Gathering around a table can be an emotionally fraught experience—especially during this tumultuous moment of our shared public life. We hope these stories from our Story Table on hospitality encourage you no matter what table you join this Thanksgiving.
“We never would have put a name or a title to hospitality because it just seemed to be a part of who we were, as part of our DNA. I’m southern bred, born in Arkansas, and it just was sort of a part of our family. I was just thinking the other day that there was always somebody at our house that my mother didn’t birth. There would be times when we would come home on Saturday after being out all evening, and we have to step over people. We still have blankets at our house piled up so that whoever comes over can have a blanket covering them up.”
“When I was growing up in Riverside here in California, we always had Korean students in our home at Thanksgiving. Even though we were a family of four, our house was filled with students who had no concept of Thanksgiving and that certainly had nowhere to go for Thanksgiving. If they couldn’t afford to go back home for Christmas, they would be with us. Our home was a place where they could belong and just be. I remember growing up wondering, who’s going to be in our house now?”
“I remember going in through the back door and being amazed that in the pantry was a whole array of food that had been prepared that week for this meal of probably 10 or 15 people. The husband went into the house, and I stood amazed in this little room with these different dishes that had been prepared. It tilted me from utter despair to a capacity to reimagine a future again, and it happened in this very hospitable but just very gracious and common sort of way. Their hospitality changed my life. I actually call that couple every Thanksgiving to thank them that I’m alive and that I’m alive because of their hospitality.”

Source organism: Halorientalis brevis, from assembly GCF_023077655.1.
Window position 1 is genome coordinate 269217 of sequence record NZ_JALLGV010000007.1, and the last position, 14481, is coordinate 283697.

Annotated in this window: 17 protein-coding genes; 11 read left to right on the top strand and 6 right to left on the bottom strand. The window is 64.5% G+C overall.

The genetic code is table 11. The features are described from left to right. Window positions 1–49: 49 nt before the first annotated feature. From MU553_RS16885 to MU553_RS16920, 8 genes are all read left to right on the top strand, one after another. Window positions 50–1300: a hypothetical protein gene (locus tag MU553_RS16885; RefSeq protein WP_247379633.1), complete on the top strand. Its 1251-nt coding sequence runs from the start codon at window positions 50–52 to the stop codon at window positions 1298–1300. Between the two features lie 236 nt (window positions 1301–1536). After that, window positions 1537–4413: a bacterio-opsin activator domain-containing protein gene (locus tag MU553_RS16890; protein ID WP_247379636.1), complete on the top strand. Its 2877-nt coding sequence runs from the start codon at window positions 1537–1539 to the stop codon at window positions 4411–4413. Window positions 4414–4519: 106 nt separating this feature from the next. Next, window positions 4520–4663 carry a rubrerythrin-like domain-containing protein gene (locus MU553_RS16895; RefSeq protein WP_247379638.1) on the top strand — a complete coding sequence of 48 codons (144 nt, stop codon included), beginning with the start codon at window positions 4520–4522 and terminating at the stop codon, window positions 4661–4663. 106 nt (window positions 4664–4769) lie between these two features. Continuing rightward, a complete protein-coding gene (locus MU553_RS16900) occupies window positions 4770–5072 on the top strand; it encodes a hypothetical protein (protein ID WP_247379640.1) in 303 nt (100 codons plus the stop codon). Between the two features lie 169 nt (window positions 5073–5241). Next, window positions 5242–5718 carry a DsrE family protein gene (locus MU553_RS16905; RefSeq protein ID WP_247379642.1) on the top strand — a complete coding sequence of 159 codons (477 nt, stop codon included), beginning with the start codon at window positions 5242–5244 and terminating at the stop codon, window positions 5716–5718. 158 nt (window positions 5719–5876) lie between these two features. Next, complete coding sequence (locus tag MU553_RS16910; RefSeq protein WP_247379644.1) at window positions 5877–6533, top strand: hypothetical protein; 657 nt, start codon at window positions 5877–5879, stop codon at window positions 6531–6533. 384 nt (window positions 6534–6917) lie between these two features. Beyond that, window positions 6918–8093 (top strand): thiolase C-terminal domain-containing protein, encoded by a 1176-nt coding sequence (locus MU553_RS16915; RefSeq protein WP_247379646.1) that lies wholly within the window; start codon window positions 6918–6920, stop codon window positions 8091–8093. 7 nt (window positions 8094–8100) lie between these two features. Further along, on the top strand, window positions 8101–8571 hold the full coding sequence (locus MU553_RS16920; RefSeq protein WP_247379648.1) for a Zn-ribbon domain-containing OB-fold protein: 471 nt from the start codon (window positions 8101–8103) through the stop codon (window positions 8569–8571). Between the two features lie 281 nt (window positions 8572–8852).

“This was the plate that my Nonna—grandmother in Italian—would always have ready when I came to visit. She had one for every one of her grandchildren. Each plate was equally beat up and chipped. She would make you a fried egg, or a scrabbled egg in this little dish, and it was just for you because you were special. She and my grandfather did not have much at all, but they knew how to make people feel special when they walked in this little house. Every time I pull this plate out, I think about all the hospitality that has trickled down from her through my family.”
“Many times Clara and I have had people at our home, and it had bitten us back. There was a man who came to the missionary compound with long stories. He brought x‑rays and all kinds of documentation to prove it was a true story, and we ended up giving 30 percent of our monthly budget to him because his story was so compelling. As soon as he left, guards came to our door saying, ‘There is a guy taking money from people here because they are so easily persuaded,’ but we chose not to let that define us. It’s better to be taken advantage of than to live with a spirit of doubt.”
“One time I dropped one of the cups as I was trying to clean up, and she said, ‘No problem, the story lives on, the thing can go away.’ We didn’t even clean it up. She just said, ‘You know, if you don’t remember anything about what we do here, I just want you to know one thing: always have a home that is clean enough to be healthy but dirty enough to be happy.’ Ever since that day I’ve broken a lot more cups and spilled a lot more things in people’s homes, but I always remember that moment—especially as I try to foster that kind of hospitality now.”
“There’s something about entering someone else’s house empty-handed without any power or control. It left this indelible mark in our minds. We were learning out of our ignorance that hospitality comes often with silence; it comes when you don’t know what to offer, when you actually think you have nothing to offer. We were sure glad that we trusted the uncertainty of sitting at Juana’s table, and building this small relationship with her, and walking where she wanted to walk. Our discomfort made space to build something. What a joy we got invited into that story.”